Are you prepared to handle emergencies?
We all know that emergencies do happen from time to time, but are you ready to handle them when they do happen? I know that we all wish that emergencies would happen to someone else, but that’s not always going to happen when we’re driving. Since most drivers suffer from the “it-won’t-happen-to-me” syndrome, it may be a good idea to think about this now.
Being prepared ahead of time is always a good thing when it comes to driving. If you’re always thinking “what if” while driving, you’ll be mentally prepared. For example; what if the driver pulls out of a side street without stopping? What if the driver behind can’t stop in time? What if the driver to my side swerves into my lane suddenly? These are all things that you’ll have to suddenly respond to. If it catches you by surprise, will you be ready to handle it in a timely manner?
Part of the proactive style of driving is knowing where you can go in an emergency. This means you’ve always got to plan your escape route. This may mean that you have to take out those prize winning roses on your neighbour’s lawn in order to avoid getting hit from behind. It may also mean that you have to hit your brakes hard to avoid getting t-boned in an intersection. Are you prepared for any of this?
Putting your life in the hands of another driver means that you’re at their mercy. We need to take charge of the situation and position our vehicle in such a way that allows for an escape. To give the driver next to you some room for error, never drive immediately beside them. Leave some space beside you so you’re driving in a staggered formation in traffic. This means you’re driving beside space and so is the driver in the lane next to you. You’ve now got room to move in an emergency, and so do they.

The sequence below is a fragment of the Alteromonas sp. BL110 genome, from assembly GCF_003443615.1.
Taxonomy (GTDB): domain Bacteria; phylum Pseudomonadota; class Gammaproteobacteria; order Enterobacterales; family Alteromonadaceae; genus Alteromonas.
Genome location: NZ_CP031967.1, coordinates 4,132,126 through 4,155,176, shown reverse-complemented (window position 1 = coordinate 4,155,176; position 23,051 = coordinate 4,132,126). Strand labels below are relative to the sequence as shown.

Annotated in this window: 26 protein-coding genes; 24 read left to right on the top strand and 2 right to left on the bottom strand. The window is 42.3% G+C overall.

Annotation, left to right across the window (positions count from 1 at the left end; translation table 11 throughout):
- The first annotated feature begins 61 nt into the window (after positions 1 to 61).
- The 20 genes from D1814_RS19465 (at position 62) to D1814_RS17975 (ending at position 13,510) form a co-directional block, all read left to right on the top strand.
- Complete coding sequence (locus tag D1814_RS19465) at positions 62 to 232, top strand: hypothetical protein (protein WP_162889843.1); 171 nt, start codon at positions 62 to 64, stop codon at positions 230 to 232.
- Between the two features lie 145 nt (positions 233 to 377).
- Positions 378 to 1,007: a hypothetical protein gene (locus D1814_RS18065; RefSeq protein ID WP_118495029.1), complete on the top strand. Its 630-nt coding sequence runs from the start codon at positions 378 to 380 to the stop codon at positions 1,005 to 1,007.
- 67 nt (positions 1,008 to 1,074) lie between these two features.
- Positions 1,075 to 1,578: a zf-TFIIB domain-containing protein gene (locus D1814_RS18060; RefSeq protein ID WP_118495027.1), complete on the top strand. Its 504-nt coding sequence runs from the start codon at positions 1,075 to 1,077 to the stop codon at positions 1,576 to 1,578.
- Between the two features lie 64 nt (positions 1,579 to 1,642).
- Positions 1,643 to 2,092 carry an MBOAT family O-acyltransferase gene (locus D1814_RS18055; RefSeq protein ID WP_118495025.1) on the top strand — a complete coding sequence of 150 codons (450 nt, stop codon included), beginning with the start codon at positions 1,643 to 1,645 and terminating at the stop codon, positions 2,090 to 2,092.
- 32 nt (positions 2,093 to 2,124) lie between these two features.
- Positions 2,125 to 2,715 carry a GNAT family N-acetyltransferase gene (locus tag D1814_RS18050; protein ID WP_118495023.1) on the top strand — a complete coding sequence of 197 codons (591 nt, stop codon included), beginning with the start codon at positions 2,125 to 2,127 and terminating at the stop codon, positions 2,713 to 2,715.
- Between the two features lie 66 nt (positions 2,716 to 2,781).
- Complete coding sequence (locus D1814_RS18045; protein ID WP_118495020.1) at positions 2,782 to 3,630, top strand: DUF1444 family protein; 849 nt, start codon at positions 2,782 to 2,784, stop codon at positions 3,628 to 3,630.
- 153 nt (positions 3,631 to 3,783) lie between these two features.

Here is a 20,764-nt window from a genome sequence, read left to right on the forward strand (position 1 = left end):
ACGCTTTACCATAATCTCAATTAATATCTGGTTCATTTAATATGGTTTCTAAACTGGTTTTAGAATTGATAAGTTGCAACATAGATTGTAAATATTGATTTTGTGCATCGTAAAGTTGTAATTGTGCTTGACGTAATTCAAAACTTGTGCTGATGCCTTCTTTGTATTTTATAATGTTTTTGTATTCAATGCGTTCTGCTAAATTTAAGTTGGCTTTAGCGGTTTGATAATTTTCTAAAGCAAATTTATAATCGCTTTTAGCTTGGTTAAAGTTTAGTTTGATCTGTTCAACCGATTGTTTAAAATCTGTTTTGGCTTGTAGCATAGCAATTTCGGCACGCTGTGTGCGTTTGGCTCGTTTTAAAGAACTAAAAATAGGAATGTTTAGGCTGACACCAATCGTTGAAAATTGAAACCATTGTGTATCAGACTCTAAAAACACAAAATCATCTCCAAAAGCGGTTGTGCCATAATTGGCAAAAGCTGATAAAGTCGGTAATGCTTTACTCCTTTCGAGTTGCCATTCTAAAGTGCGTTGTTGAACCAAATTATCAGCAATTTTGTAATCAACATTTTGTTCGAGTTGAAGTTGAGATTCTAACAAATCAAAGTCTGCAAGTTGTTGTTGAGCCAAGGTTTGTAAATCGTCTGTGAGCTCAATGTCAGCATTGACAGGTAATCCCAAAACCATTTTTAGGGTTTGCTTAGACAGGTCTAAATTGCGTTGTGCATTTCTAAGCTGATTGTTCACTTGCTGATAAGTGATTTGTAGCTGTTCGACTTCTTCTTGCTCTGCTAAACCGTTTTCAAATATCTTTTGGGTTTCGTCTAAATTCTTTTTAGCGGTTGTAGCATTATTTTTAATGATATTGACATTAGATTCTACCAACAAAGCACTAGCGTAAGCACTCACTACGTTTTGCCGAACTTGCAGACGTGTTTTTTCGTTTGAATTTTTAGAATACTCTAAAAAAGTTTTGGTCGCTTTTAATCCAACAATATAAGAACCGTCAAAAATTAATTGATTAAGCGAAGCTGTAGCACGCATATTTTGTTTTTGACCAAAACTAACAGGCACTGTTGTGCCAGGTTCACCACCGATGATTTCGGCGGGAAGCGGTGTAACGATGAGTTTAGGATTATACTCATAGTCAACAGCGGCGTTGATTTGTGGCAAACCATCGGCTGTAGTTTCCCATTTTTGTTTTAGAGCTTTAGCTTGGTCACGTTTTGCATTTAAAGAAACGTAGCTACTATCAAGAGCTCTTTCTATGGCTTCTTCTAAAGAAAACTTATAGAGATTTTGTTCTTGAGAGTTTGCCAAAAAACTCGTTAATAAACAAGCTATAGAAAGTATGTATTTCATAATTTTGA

Can you tell if a driver who is approaching a stop sign or red light to the right or left of your vehicle is actually stopping or not? If you compare their motion to the items in the background that they’re passing, you’ll be able to see if their speed is remaining constant or if they are slowing down. Trusting them to stop is a little naïve. We’ve all seen drivers run stop signs and red lights from time to time, so what makes you think they’ll always stop?
One of the solutions to stop other drivers, cyclists and pedestrians from continuing along toward you is honking at them. Let’s say you’re driving along and a driver is approaching quickly toward you from a side street. If you honk at them before swerving, you may be able to stop their forward progress, which will give you the chance to move around them. If all you do is swerve, they may still continue toward your path and crash into the side of your vehicle. At Young Drivers of Canada, we teach our students to do this “honk-move” so they can build confidence handling emergencies.
The other option is to stop quickly. That could be dangerous if you’re not prepared for it. Wouldn’t you have to know what was behind you before slamming on your brakes? If there isn’t a driver behind you, or if they are following well back from you, it would be safe to stop quickly. Constant checks of the mirrors while driving along will help you stay informed with the traffic behind you. You need to know what action you’ll be able to do if an emergency happens.
Stay aware of what’s going on around you and always have your escape planned. You never know when you may have to use it.